Re: Problem with system update or something
Bret Busby <email@example.com> writes:
>> It has occurred to me, that this ivolves multiple problems or symptoms.
>> 1. The operating system and/or the web browsers ignore the swap partition,
>> and simply progressivley consume the RAM, until none is left free to be used,
>> causing system crashes. No known reason is shown for this, and checks have
>> been done, and all of the settings appear to be correct for causing swapping
>> to occur; it simply does not occur, and the system progresively runs out of
>> memory, until it crashes.
How do you determine that swap is not being used? Have you run top (for
example) to see cpu and memory usage?
>> 8. I do not know how to cause space consumed by downloaded files, in a system
>> update, to be automatically freed, by purging either the files downloaded in
>> the system update, and or any files or other disk space consumed by the
>> update process, or, the predecessors of the files downloaded in the sytem
>> update. I assume (but am not sure) that they occupy space within the
>> Downloads directory within the home partition.
Files downloaded by apt go to /var/cache/apt/archives. You can run the
apt-get clean command to delete them. If your home directory is a
separate partition, this will not help your problem.
> Please "CC" any replies to my gmail account;
> as this system will no longer run alpine on a two-way basis - the free
> disk space is now too low to receive any incoming messages.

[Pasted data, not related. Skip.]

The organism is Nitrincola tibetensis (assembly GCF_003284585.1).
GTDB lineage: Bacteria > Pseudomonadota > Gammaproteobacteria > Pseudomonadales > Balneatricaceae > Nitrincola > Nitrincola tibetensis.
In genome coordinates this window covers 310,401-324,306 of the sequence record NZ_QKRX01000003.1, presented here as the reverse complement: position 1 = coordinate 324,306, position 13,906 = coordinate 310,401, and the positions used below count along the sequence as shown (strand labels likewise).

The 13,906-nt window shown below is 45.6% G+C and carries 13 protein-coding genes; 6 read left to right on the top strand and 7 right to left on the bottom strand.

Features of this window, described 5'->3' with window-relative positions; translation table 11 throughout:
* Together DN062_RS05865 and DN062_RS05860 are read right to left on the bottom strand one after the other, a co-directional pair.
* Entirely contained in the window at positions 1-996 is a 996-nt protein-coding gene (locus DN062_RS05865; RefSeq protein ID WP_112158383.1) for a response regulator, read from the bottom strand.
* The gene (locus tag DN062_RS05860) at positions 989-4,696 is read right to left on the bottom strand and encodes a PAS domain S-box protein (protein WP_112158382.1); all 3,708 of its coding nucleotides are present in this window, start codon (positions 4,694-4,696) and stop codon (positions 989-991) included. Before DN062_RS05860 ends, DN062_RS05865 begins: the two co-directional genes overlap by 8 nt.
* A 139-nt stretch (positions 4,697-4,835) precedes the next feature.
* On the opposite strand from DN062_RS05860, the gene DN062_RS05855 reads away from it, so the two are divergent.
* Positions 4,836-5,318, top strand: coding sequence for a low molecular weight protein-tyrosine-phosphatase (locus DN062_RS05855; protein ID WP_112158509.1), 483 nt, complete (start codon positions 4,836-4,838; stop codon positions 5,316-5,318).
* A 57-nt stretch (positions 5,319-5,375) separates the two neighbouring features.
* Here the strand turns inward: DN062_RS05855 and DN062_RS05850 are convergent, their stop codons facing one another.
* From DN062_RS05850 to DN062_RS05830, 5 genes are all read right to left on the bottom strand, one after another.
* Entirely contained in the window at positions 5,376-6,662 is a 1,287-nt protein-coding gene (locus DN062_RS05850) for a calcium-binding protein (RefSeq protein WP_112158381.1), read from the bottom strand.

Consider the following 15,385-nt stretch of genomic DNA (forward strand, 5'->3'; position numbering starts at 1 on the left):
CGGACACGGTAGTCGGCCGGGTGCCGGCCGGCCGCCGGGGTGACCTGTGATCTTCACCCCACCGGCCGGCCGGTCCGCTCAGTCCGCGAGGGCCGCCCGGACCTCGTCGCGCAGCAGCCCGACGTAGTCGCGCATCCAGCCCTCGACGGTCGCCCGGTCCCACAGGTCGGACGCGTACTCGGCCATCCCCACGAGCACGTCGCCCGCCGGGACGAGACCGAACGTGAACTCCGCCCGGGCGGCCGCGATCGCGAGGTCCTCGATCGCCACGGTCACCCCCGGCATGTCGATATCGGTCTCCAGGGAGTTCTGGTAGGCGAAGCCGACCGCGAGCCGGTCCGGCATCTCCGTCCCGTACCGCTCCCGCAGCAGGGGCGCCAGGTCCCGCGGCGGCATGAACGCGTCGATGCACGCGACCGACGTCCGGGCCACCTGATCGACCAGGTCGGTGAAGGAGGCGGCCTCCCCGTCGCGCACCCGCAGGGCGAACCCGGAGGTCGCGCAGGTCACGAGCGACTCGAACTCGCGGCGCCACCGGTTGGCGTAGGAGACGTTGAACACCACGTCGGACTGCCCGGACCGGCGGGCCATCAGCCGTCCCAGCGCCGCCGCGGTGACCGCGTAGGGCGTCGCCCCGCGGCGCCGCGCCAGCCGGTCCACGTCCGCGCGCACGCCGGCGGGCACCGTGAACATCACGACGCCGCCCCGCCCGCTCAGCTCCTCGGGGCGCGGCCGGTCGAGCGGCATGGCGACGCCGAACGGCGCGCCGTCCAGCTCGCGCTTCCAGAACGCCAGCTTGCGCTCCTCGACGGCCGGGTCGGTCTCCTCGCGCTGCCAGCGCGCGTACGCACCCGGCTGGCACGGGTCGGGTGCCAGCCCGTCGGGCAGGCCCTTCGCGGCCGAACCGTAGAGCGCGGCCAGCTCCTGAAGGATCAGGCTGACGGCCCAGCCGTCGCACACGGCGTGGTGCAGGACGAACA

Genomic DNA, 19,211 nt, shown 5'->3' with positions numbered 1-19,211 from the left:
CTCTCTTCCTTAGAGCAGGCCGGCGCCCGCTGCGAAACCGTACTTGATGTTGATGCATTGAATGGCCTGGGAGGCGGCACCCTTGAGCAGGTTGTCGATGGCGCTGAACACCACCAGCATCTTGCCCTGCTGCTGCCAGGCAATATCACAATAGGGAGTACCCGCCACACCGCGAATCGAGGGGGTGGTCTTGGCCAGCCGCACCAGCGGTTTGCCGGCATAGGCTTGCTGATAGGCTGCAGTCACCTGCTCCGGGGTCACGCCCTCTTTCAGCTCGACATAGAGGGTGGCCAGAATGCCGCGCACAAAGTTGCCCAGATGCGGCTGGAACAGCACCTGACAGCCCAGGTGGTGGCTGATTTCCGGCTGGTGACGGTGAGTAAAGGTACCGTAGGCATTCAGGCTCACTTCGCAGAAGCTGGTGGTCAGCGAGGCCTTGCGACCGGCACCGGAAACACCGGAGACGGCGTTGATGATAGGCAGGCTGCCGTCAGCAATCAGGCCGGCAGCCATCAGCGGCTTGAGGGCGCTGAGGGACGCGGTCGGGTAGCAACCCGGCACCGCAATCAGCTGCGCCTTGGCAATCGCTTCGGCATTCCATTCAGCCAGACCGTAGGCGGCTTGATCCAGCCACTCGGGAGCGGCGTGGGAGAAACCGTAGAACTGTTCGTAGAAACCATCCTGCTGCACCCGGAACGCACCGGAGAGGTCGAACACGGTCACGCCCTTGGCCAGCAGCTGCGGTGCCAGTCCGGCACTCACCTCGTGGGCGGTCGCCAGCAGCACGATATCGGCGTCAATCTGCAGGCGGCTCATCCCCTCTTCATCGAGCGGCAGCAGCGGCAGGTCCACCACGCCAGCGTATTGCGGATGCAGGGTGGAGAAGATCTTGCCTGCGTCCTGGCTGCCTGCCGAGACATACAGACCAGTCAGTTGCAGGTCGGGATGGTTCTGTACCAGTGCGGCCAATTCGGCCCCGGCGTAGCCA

> Debian 6 has now effectively rendered this computer unusable.
> df -h shows for the home partition, Size - 77GB Used - 73GB Free - 1.2MB
> but a warning dispalyed showing less than 1MB free.
Have you attempted to find out which directories under your /home are
taking up all this space?
$ du -s ~/.* ~/* | sort -k1 -n
This command will show you usage of all files/directories in your home
directory. Look at the last few lines in the output for anything that
is taking up unusual amounts of space.
> Amongst other things, it is unfortunate that Linux does not include a
> defragmentation utility. It may have helped a bit.
> It may have helped deal with, and, possibly overcome, the progressive
> comsumption of the disk space, by the operating system.
Nothing so far seems like it could be caused by filesystem
> It is a bit silly, when a supercomputer (yes, this is what was, only a
> few years ago, a powerful enough computer that would have been classed
> as a supercomputer) can not even run a text based email application, due
> to the operating system.